But with increased funding ($3B/year more, plus a realistic inflation adjustment, is the minimum increase needed to fund a viable exploration program), they do lay out some reasonable plans, none of which include an actual Mars landing, but do build towards that goal.

Topic: RE: Official Ares I-X Thread
Username: Rwessel
Posted 2009-10-22 23:36:12 and read 5411 times.



Quoting L-188 (Reply 13):
So a suborbital flight?

Sounds like this rocket can do everything the Redstone that Alan Shepard rode can do.

It's an extremely limited test of a partial configuration of the first stage only. There's nothing wrong with that per se, and many rockets have flown that way early in their development. I do think this test is rather more limited than engineering principals would dictate because NASA needs some good PR to show some progress on the program, so they've sort-of hacked some stuff together for a somewhat quick-and-dirty test.

Note that the next scheduled flight (Ares-I-Y in 2013), which is to be of a "real" Ares-I first stage and a partial second stage (specifically missing a functional engine - but the rest of the stage should be approximately real), will also be suborbital.

Topic: RE: Official Ares I-X Thread
Username: TheSonntag
Posted 2009-10-23 02:39:49 and read 5381 times.

In fact the Augustine Commission has brought forward a very reasonable report. I still do not think we will see an Ares-1-Y launch in the upcoming future, but the Ares-1-X launch is useful in itself.

I just hope they go forward with the "flexible path" concept, which seems to be quite reasonable without abandoning the moon at all.

Topic: RE: Official Ares I-X Thread
Username: PC12Fan
Posted 2009-10-25 07:05:27 and read 5165 times.

I personally would support Direct Launcher over Ares as it seems to be a much more capable launch platform.  twocents 

Topic: RE: Official Ares I-X Thread
Username: JBirdAV8r
Posted 2009-10-25 21:40:02 and read 5073 times.

Well, the weather's looking pretty poor for a Tuesday launch.

I'm trying to decide whether or not to buy an airline ticket. I could stay for Tuesday or maybe Wednesday, or Wednesday or maybe Thursday. I'm conflicted. 40% go Tuesday, 60% Wed/Thurs...

I'm close enough to drive (10 hours) and I'm thinking I may save up my pennies to try STS-129 in a few weeks...

I'm thinking they might go fairly conservative on the weather flight rules since the triboelectrification rule (primary concern) has tightened up. I may chance getting a ticket/driving down for Wednesday. I'm just not sure.

Topic: RE: Official Ares I-X Thread
Username: RedFlyer
Posted 2009-10-27 05:18:57 and read 4941 times.

Four minute hold continues...but they announced that we can expect a launch at 9:24 AM ET. Just a little over an hour to go. Been up since 3:00 AM PT to watch this event on NASA TV. Sure hope it goes off today.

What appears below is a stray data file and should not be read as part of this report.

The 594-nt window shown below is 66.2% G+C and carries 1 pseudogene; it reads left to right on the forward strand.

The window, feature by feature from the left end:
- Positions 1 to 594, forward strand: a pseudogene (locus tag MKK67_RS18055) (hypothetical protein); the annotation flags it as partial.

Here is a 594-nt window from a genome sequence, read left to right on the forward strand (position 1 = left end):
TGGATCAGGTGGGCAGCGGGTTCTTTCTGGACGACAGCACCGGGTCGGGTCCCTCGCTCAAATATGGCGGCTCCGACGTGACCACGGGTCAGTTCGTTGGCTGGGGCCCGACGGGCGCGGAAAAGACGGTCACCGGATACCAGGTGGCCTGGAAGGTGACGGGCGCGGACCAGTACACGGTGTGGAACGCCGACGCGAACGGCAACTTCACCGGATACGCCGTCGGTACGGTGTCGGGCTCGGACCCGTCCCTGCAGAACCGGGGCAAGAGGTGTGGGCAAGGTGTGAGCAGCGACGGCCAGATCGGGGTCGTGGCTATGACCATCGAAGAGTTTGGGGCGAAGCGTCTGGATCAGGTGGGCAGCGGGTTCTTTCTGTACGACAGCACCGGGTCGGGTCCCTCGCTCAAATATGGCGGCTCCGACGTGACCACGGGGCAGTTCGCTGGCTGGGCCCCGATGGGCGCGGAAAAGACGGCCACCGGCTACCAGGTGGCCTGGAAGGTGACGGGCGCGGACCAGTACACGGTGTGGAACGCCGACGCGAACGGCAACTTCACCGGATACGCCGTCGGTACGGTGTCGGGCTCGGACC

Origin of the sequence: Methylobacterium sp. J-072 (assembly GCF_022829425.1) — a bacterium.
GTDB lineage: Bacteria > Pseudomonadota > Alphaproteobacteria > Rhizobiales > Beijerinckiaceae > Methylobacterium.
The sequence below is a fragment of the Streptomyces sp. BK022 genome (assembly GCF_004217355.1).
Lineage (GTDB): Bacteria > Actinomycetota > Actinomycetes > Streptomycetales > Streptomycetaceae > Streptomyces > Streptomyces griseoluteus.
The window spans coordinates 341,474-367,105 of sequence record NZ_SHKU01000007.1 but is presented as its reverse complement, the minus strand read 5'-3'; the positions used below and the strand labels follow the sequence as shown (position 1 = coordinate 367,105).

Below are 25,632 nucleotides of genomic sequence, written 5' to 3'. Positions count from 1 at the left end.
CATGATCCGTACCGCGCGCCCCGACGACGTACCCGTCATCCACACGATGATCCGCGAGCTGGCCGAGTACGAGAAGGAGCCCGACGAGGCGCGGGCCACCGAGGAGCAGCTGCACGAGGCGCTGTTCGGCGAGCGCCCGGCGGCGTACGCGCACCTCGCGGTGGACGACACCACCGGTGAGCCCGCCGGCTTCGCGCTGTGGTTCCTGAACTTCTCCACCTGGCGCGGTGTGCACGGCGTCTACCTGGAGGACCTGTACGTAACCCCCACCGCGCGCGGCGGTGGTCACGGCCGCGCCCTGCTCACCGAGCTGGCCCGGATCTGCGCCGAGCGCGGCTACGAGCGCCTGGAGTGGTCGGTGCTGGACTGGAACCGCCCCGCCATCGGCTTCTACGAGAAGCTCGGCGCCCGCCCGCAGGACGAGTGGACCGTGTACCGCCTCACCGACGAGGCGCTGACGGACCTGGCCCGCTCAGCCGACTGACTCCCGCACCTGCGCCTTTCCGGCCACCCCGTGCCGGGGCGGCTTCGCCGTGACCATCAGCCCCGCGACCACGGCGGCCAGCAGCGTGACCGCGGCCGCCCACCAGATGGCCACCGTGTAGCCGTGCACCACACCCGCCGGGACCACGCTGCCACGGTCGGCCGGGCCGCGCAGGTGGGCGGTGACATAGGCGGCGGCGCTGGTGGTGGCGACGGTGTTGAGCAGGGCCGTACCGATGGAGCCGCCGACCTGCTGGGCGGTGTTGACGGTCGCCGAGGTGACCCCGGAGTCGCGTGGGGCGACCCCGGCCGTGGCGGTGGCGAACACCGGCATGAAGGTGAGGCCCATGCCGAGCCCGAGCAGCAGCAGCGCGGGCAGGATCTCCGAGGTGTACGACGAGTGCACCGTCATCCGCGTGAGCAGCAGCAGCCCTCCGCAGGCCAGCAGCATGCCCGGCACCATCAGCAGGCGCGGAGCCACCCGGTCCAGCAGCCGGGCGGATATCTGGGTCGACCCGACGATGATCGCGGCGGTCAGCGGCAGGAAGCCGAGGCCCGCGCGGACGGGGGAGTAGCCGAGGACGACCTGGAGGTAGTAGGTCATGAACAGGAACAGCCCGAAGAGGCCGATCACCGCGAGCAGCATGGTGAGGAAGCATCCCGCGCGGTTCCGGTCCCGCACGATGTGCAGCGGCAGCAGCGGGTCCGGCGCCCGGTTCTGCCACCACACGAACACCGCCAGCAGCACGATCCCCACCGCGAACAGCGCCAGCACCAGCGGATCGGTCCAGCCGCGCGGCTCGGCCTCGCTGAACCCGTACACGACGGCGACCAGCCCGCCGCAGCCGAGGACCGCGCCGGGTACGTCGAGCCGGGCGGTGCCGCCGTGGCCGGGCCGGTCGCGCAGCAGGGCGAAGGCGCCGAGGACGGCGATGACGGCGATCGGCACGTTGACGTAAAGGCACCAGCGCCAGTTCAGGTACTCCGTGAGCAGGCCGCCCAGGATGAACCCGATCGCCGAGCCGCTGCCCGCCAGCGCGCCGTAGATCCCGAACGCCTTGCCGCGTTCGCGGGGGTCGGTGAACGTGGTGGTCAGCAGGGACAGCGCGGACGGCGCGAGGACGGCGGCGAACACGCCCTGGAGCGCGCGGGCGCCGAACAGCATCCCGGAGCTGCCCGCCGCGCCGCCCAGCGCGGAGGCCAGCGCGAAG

Topic: RE: Official Ares I-X Thread
Username: FlybaurLAX
Posted 2009-10-27 06:51:37 and read 4893 times.

Just a few more minutes! (Hopefully). This is pretty exciting. I hope we'll see a full test in the near future.

Topic: RE: Official Ares I-X Thread
Username: AGC525
Posted 2009-10-27 07:18:29 and read 4871 times.

Another Wx hold.

Launch now scheduled for 1054hrs.

Topic: RE: Official Ares I-X Thread
Username: RedFlyer
Posted 2009-10-27 08:21:15 and read 4840 times.

Scrubbed for the day due to weather. Dang!

Topic: RE: Official Ares I-X Thread
Username: Dazed767
Posted 2009-10-27 08:22:23 and read 4835 times.

Scrubbed today, hopefully tomorrow!

Topic: RE: Official Ares I-X Thread
Username: FlybaurLAX
Posted 2009-10-27 11:10:12 and read 4775 times.

I was pretty much expecting that. I mean, there's only about a 20% chance that a shuttle launch will actually happen on the first scheduled time.

Topic: RE: Official Ares I-X Thread
Username: RedFlyer
Posted 2009-10-28 08:41:40 and read 4569 times.

Very cool launch. My heart skipped a beat when the nose pitched over slightly right after clearing the pad as I thought something had gone wrong, but apparently all was as planned. Very cool watching the staging at altitude, too.

Topic: RE: Official Ares I-X Thread
Username: Sinlock
Posted 2009-10-28 09:21:32 and read 4759 times.

Great launch. Whether kept everyone on their toes till the end.
Post launch conference on NASA TV at around 1:30EST.

Topic: RE: Official Ares I-X Thread
Username: FlybaurLAX
Posted 2009-10-28 13:17:12 and read 4611 times.

That was quite awesome. About half of the students in the computer lab were watching the launch. About a minute into it someone said "Hey, it didn't blow up!" Good job NASA!

Topic: RE: Official Ares I-X Thread
Username: DiamondFlyer
Posted 2009-10-28 13:47:40 and read 4583 times.

Eh, it was quite unimpressive to me. Sure, it worked (sadly, but that's another discussion). Granted, we couldn't see much in DAB, due to cloud cover, but I caught a glimpse of it through the holes in the clouds.

-DiamondFlyer

Topic: RE: Official Ares I-X Thread
Username: ZANL188
Posted 2009-10-28 15:34:34 and read 4541 times.

Staging was interesting. The Upper Stage Simulator pitched over, looked like there might be a recontact situation.

Topic: RE: Official Ares I-X Thread
Username: Centrair
Posted 2009-10-28 18:12:37 and read 4476 times.

I stayed up till 1:00am to watch NASA TV.

Quoting RedFlyer (Reply 25):